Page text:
Tag Archives: usps

Why the USPS is running out of money.

I thought that the USPS was in financial trouble because they’d over-promised pensions. Nope. It turns out that a law passed by Congress in 2006 requires the USPS to save up enough money to pay 100% of their pension obligations for the next 75 years by 2016. That’s unheard of. So why require that? To break the back of the USPS union. The same law prohibits the USPS from engaging in any business activity other than strictly postal services, so they can’t even innovate their way out of this. 

Links for December 25th

  • New York Times: Climate Scientists Hampered in Study of 2011 Extremes
    “'I’ve been a meteorologist 30 years and never seen a year that comes close to matching 2011 for the number of astounding, extreme weather events,' Jeffrey Masters, a co-founder of the popular Web site Weather Underground, said last month. 'Looking back in the historical record, which goes back to the late 1800s, I can’t find anything that compares, either.'”
  • Brent Simmons: ‘Gamification’ sucks
    Yes, yes it does.
  • Wikipedia: J. W. Westcott II
    This little boat, sailing out of Detroit, is the world's only post office boat that delivers mail to other ships under sail. It's got its own ZIP code: 48222. There can't be very many post offices that actually come to you.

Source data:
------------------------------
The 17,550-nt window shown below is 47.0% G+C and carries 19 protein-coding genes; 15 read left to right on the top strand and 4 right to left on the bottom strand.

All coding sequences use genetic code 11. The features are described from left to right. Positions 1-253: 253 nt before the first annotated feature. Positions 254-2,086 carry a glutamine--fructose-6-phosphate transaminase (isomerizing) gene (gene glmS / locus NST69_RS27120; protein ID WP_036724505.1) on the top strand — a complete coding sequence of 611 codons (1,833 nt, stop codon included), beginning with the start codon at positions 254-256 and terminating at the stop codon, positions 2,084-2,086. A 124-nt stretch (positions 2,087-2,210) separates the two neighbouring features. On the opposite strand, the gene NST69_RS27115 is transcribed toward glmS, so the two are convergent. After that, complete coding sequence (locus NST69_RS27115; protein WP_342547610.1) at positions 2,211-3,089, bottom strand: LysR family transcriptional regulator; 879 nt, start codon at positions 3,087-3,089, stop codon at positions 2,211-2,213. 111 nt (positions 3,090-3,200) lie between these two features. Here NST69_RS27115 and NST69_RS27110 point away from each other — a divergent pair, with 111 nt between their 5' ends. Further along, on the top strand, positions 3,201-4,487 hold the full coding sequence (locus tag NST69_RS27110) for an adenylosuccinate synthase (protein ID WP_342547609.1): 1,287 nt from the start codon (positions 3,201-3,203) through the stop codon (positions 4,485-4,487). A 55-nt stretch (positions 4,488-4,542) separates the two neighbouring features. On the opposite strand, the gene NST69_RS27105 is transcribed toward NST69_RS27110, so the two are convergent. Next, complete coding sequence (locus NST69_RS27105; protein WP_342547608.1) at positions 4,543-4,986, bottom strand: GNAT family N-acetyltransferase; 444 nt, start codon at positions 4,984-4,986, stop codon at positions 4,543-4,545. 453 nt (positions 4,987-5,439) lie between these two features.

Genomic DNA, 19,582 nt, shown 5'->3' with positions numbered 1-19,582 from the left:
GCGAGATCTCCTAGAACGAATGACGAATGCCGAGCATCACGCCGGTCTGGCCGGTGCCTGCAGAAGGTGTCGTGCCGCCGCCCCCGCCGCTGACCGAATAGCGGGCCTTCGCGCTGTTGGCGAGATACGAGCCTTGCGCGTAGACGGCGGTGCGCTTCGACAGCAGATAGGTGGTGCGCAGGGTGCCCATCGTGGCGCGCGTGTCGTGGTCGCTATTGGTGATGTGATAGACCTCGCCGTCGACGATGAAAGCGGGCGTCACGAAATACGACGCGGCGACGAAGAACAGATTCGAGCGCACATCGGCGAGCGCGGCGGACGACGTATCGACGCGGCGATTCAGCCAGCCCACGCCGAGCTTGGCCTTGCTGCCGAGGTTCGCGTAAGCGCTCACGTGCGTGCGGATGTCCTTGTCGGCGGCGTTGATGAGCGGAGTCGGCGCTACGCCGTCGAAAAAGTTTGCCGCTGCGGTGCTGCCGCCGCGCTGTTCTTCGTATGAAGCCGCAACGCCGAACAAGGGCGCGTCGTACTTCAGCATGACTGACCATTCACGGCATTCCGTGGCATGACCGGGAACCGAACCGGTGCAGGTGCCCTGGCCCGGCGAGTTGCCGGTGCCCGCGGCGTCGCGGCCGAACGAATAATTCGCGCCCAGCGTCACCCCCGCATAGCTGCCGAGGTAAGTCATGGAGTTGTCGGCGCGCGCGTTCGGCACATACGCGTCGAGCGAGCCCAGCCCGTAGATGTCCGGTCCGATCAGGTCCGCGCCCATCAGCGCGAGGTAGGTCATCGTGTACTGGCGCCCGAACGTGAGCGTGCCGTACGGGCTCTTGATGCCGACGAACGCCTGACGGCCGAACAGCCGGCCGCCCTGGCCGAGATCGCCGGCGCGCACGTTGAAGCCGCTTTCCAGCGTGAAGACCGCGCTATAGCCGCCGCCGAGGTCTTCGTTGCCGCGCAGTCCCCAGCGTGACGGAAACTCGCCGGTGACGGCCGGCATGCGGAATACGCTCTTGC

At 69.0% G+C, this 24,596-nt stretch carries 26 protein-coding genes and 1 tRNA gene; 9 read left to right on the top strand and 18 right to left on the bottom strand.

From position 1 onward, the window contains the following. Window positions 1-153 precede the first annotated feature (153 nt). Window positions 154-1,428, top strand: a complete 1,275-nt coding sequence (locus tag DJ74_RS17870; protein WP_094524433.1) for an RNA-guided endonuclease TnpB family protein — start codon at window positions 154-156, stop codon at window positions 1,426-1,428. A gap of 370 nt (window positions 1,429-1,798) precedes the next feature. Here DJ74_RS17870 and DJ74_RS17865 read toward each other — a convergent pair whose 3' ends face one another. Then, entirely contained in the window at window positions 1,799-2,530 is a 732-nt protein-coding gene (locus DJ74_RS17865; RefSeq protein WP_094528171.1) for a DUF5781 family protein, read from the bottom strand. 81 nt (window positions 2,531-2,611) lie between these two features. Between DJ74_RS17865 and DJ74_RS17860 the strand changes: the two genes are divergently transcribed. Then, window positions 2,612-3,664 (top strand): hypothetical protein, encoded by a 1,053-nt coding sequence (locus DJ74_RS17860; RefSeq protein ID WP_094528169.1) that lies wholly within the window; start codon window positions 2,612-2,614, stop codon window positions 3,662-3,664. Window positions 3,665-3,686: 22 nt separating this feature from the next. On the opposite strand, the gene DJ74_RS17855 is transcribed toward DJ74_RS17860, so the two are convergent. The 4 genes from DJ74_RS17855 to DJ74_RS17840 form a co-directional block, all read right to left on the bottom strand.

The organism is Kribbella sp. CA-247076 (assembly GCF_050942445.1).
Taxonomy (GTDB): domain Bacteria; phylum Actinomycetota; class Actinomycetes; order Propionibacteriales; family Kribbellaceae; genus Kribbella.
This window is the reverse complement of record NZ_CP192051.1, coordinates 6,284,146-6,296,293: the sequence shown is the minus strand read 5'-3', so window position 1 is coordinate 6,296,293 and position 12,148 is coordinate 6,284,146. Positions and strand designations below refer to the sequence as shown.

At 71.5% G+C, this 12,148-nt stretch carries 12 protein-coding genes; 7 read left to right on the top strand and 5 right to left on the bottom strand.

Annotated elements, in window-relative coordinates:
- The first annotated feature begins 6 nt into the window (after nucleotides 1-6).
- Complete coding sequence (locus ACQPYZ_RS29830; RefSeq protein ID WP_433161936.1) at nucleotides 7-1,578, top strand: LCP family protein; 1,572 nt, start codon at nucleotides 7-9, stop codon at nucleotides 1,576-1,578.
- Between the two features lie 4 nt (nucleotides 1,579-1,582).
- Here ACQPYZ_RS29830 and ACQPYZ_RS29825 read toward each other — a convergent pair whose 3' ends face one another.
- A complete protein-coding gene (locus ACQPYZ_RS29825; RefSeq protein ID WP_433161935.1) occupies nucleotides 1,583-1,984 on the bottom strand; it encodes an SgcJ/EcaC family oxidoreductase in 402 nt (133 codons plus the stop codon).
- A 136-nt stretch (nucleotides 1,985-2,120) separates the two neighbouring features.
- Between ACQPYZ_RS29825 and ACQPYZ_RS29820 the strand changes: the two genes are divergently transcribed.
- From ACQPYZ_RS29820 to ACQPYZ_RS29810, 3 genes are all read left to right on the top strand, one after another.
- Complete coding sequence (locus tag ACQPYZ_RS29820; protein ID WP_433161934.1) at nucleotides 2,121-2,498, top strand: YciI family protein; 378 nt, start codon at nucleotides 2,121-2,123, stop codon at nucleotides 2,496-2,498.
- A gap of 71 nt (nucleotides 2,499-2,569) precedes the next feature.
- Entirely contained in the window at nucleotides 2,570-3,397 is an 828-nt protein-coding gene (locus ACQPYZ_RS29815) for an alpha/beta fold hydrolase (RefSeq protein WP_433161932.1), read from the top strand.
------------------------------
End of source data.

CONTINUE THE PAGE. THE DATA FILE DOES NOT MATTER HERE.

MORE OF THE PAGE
Links for June 15th

  • Wikipedia: “A” size illustration
    This is a simple chart demonstrating how “A” sizes of paper (e.g., an A1 sheet is similar in size to an 8.5"x11" sheet) are sized, from A0–A8. It's a golden spiral! I'm really impressed by the elegance of this.
  • USPS Postal Addressing Standards
    Ever wondered what the proper format is for an address on an envelope? It turns out that it’s very specific. Don’t put “Suite 100” on its own line—it goes on the same line as the street address; if offsetting it with a hash sign, leave a space after the #, as in “123 E. Main St # 100.” Don’t put a comma after the city name. Punctuation should be omitted (“St”, not “St.”). It goes on.
  • Save The Words
    From the Oxford University Press comes this website that promotes words in danger of dying out unless people start using them again. "Sputcheon," "tortiloquy," "exlineal," and "jecorory" are just a few of hundreds that make the list